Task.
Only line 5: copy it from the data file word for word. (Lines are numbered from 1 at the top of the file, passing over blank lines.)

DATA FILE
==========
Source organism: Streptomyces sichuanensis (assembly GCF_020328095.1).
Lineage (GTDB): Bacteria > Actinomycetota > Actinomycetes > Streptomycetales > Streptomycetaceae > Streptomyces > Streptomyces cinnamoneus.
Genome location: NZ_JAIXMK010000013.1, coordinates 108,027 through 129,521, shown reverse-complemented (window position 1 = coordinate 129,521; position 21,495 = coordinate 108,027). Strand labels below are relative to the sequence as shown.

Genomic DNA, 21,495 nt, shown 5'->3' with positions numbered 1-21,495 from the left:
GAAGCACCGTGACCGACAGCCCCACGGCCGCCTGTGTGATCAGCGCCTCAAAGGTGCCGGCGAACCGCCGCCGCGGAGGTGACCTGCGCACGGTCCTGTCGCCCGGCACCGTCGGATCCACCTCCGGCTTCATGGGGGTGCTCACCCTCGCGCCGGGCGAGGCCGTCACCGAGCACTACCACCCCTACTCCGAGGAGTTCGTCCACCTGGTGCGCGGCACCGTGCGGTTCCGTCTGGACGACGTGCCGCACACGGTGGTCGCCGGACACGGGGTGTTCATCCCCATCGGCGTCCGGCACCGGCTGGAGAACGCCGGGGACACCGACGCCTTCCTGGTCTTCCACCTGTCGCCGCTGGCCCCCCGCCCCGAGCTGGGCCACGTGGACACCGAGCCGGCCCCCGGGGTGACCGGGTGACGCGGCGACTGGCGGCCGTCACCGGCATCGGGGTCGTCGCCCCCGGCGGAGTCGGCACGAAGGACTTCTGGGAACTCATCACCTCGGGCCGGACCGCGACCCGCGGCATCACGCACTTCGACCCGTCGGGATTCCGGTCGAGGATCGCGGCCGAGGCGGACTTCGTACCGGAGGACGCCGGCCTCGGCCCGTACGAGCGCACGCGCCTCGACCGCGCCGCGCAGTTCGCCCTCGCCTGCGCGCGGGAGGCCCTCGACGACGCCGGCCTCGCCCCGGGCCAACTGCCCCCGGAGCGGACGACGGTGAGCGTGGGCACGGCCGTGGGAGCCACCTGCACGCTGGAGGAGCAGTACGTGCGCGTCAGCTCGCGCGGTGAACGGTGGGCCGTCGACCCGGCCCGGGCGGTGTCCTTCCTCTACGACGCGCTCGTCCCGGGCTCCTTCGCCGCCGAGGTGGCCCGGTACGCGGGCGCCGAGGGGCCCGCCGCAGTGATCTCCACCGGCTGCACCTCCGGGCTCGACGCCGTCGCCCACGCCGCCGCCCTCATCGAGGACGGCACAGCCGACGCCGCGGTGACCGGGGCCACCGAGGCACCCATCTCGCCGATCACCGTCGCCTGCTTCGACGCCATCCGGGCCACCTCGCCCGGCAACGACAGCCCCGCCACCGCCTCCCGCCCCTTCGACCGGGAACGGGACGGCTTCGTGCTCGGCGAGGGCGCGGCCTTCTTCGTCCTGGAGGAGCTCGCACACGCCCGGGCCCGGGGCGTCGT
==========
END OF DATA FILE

GAAGCACCGTGACCGACAGCCCCACGGCCGCCTGTGTGATCAGCGCCTCAAAGGTGCCGGCGAACCGCCGCCGCGGAGGTGACCTGCGCACGGTCCTGTCGCCCGGCACCGTCGGATCCACCTCCGGCTTCATGGGGGTGCTCACCCTCGCGCCGGGCGAGGCCGTCACCGAGCACTACCACCCCTACTCCGAGGAGTTCGTCCACCTGGTGCGCGGCACCGTGCGGTTCCGTCTGGACGACGTGCCGCACACGGTGGTCGCCGGACACGGGGTGTTCATCCCCATCGGCGTCCGGCACCGGCTGGAGAACGCCGGGGACACCGACGCCTTCCTGGTCTTCCACCTGTCGCCGCTGGCCCCCCGCCCCGAGCTGGGCCACGTGGACACCGAGCCGGCCCCCGGGGTGACCGGGTGACGCGGCGACTGGCGGCCGTCACCGGCATCGGGGTCGTCGCCCCCGGCGGAGTCGGCACGAAGGACTTCTGGGAACTCATCACCTCGGGCCGGACCGCGACCCGCGGCATCACGCACTTCGACCCGTCGGGATTCCGGTCGAGGATCGCGGCCGAGGCGGACTTCGTACCGGAGGACGCCGGCCTCGGCCCGTACGAGCGCACGCGCCTCGACCGCGCCGCGCAGTTCGCCCTCGCCTGCGCGCGGGAGGCCCTCGACGACGCCGGCCTCGCCCCGGGCCAACTGCCCCCGGAGCGGACGACGGTGAGCGTGGGCACGGCCGTGGGAGCCACCTGCACGCTGGAGGAGCAGTACGTGCGCGTCAGCTCGCGCGGTGAACGGTGGGCCGTCGACCCGGCCCGGGCGGTGTCCTTCCTCTACGACGCGCTCGTCCCGGGCTCCTTCGCCGCCGAGGTGGCCCGGTACGCGGGCGCCGAGGGGCCCGCCGCAGTGATCTCCACCGGCTGCACCTCCGGGCTCGACGCCGTCGCCCACGCCGCCGCCCTCATCGAGGACGGCACAGCCGACGCCGCGGTGACCGGGGCCACCGAGGCACCCATCTCGCCGATCACCGTCGCCTGCTTCGACGCCATCCGGGCCACCTCGCCCGGCAACGACAGCCCCGCCACCGCCTCCCGCCCCTTCGACCGGGAACGGGACGGCTTCGTGCTCGGCGAGGGCGCGGCCTTCTTCGTCCTGGAGGAGCTCGCACACGCCCGGGCCCGGGGCGTCGT